Russian forces, their numbers swelled by reserves, tightened their vise around the shattered eastern city of Avdiivka on Wednesday, but Ukrainian forces are holding defensive lines, Ukrainian military officials said.
The Russian military has focused on eastern Ukraine after failing to advance on Kyiv in the early days of Russia's February 2022 invasion and their troops have been pounding Avdiivka since mid-October.
Online videos show apartment buildings reduced to shells, with 1,500 of its 32,000 pre-war residents remaining.
Anton Kotsukon, spokesperson for the 110th separate mechanised brigade, said Russian forces were massed on three sides of the town.
"They are building up reserves. They've brought in about 40,000 men here along with ammunition of all calibres," Kotsukon told national television. "We see no sign of the Russians abandoning plans to encircle Avdiivka."
Russian forces, he said, were "playing cat and mouse", sending up "huge numbers" of drones while deploying artillery forces to secure a better picture of the town's defences.
General Oleksandr Tarnavskyi, head of Ukraine's southern group of forces, said troops around Avdiivka were "stoutly holding their defences".
Avdiivka has become a symbol of Ukrainian resistance. It was seized briefly in 2014 when Russian-backed separatists captured chunks of eastern Ukraine, but Ukrainian troops retook it and built up fortifications.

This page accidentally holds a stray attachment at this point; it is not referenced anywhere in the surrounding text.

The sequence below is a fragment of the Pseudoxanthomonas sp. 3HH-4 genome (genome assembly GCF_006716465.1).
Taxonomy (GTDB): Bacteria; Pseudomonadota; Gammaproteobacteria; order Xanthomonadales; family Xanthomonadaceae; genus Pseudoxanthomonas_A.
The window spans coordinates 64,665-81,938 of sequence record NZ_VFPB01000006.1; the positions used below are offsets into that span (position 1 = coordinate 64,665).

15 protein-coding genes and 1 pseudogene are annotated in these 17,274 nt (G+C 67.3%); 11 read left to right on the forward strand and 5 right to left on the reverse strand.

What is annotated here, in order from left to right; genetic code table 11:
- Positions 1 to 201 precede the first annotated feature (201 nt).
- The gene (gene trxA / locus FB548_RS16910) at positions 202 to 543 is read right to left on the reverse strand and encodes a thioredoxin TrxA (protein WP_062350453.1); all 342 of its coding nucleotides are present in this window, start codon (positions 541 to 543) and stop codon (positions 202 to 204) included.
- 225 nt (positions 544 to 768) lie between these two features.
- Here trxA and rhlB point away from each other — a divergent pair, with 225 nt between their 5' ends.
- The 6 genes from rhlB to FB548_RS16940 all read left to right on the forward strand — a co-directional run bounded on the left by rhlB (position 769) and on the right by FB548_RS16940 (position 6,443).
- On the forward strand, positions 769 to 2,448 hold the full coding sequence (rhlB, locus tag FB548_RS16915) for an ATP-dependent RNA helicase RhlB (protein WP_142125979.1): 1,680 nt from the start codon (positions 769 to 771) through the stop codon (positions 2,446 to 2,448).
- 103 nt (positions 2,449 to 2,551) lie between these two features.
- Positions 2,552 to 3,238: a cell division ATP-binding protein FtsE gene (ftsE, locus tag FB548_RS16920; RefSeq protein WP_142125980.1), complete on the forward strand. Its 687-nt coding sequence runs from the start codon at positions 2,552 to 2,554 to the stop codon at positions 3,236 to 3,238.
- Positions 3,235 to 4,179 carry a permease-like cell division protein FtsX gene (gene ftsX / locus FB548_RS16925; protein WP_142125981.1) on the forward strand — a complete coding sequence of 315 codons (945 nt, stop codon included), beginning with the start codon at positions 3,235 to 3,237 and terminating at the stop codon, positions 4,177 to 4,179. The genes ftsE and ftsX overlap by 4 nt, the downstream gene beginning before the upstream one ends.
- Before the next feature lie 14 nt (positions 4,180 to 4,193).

Local officials said the Russians were holding back on a "third wave" of assaults after a week of heavy rain.
"The third wave hasn't started yet, but they are preparing for it," Vitaliy Barabash, head of the town's military administration, told the national TV. "Today is already the second day when the weather is favourable for this."
Ukrainian forces regard Avdiivka as a gateway for future advances to recapture territory in the east - the large Russian-held town of Donetsk is 20 km away.
But Ukrainian analysts suggest Russia has little to gain in a protracted drive that has already sustained high losses.
"This task now has a more political nature, given the losses the Russian army has already suffered here," military analyst Denys Popovych told NV Radio. "Unfortunately, this task will continue. There will be a third wave of attacks. And a fourth."
Ukraine's military launched a counteroffensive in June in the south and east, but the advances have been much slower than a campaign last year that recaptured stretches of the northeast.
Russian accounts of the fighting noted strikes against Ukrainian positions near Bakhmut, a town captured by Moscow's forces in May after months of battles.
Reuters could not verify battlefield accounts from either side.